One of my favorite writers, Anais Nin, said, “We see the world not as it is, but as we are.”
I have long believed our own perception creates our personal reality, so if we don’t like what we see out there, it’s our own problem—truly.
There’s no external solution to our internal problems—individual and collective.
Nowhere is this more evident than in the political jousting constantly playing out on social media, and of course the dim and grim view painted by our news stations. If I were to believe any network news channel’s take on the state of the world, I’d say we’re all beyond redemption.
But I refuse to make that my truth. The world is many things, and whatever we decide to believe, in so choosing, makes it real to us.
I have long believed the world would be a radically different place if our news channels reported only good news. Once in awhile we get a taste of this, but it’s always brief and never close to balancing out the horrors broadcast in self-repeating loops. But we know there are multitudes of philanthropic deeds, random acts of kindness, heroic feats and quiet miracles taking place every day all across the globe.
How different would your outlook on life and humanity be if you could see examples of that every evening on the news as you sat down to supper with your family?
How differently might we behave toward one another? What effect would this have on our conversations? In businesses? With our leaders?
How much air-time would crooked politicians, wanna-be terrorists and corporate money mongers maintain when competing with such comparatively splendid competition? What would such a diversion of attention do to their “power”?
A good parent knows not to reward bad behavior in a child with undue attention, but shouldn’t that logic transfer into adult situations where what’s at stake is far more serious than a temper tantrum in aisle five?
People argue that it’s immoral to ignore the (so-called) facts, or that it’s irresponsible to bury one’s head in the sand; the problems of the world need to be addressed, and examined and brought to awareness.
But if what we focus on increases—as has been proven, time and again—then we are certainly part of the problem every time we give any of that the least bit of attention. For our focus only amplifies the momentum those negative issues already have going, plus our attention to them draws them more intimately into our own reality.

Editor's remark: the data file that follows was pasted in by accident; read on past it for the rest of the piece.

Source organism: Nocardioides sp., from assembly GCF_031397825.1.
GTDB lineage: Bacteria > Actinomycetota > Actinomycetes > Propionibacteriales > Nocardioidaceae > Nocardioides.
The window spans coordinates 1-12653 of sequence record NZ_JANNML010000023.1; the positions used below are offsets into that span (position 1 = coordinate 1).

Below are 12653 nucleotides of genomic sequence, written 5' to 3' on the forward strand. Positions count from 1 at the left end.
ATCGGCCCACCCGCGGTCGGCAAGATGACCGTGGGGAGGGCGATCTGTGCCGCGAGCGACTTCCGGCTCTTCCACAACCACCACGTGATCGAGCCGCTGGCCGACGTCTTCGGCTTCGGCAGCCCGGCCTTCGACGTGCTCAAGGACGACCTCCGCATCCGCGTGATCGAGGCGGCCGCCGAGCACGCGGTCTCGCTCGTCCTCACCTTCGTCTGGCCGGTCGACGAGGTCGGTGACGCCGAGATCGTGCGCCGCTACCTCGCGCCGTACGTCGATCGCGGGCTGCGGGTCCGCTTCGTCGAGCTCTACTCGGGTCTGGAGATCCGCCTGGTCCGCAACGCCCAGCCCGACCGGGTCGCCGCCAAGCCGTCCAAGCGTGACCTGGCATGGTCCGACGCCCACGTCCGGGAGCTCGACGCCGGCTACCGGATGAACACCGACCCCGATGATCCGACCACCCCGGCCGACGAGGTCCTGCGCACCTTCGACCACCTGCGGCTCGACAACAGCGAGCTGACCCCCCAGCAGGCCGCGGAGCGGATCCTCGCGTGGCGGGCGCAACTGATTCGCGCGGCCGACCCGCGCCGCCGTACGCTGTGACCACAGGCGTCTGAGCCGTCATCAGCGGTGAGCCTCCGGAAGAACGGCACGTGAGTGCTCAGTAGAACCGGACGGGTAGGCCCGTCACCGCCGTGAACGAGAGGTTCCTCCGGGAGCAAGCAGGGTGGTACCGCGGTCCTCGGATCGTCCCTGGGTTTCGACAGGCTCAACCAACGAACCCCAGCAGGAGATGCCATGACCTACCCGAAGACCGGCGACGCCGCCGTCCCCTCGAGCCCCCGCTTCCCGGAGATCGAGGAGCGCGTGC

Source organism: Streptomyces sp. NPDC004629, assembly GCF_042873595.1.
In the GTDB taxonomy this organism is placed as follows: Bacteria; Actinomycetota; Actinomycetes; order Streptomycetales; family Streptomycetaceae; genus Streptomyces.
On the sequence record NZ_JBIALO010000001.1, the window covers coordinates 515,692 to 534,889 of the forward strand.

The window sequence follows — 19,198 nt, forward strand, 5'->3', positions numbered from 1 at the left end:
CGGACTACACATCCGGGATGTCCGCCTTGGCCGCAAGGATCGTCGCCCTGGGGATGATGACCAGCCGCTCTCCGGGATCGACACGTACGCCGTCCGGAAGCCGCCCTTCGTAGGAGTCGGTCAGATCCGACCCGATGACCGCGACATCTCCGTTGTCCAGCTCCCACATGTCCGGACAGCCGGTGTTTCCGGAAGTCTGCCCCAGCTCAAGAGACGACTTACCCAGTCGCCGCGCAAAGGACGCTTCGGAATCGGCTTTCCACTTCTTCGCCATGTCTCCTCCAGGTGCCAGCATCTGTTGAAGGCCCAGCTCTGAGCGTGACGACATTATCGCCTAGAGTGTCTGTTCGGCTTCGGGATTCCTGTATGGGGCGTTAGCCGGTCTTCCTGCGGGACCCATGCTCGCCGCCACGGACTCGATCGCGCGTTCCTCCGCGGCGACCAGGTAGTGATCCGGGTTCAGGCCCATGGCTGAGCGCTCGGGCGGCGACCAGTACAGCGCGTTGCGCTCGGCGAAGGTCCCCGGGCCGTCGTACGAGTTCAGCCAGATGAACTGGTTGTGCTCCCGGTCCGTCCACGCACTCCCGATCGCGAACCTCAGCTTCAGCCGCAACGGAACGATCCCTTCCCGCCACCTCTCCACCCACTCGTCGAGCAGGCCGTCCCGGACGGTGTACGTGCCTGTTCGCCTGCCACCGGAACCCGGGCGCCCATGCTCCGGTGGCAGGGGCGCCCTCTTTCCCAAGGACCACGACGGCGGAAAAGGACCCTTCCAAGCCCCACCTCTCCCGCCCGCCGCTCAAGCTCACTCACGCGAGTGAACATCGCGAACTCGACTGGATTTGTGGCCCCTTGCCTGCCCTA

What about all the goodness and kindness and glorious examples of greatness we aren’t addressing or examining or bringing into awareness?
How is it irresponsible to acknowledge and embrace a more loving reality over a fearful one?
The only value in giving any attention to the atrocities of the world lies in our experience of contrast, and the subsequent choices we make.
In beholding what we loath, what we fear, what we scorn, we know more fully what it is we desire. It brings things into sharper focus for us.
You know, You can’t appreciate the sunshine until you’ve tasted the rain-sort of thing.
I don’t mean to make light the serious issues and tragic events that exist. Challenges abound—some bigger than others—that try our patience, test our faith and break our hearts. This is life. And in these moments, as in all others, our perception and reaction is always a choice, though there’s really only two ways to go: toward fear and all its forms (hate, anger, envy, doubt, revenge, sorrow, apathy)…or toward love.
Love, when exercised as a conscious choice, is so much sweeter, can be felt so much more deeply, and moves one to a much greater place of insight than we might ever encounter if we’d never faced the alternative.
In this regard, and this regard only, negative occurrences are worth acknowledging. Then, as quickly as one is able to move on from them, they must become as the dry dust of bones, lest the rotting stench of their presence forever infect the one who fights to keep them disinterred through “ethically correct” concern.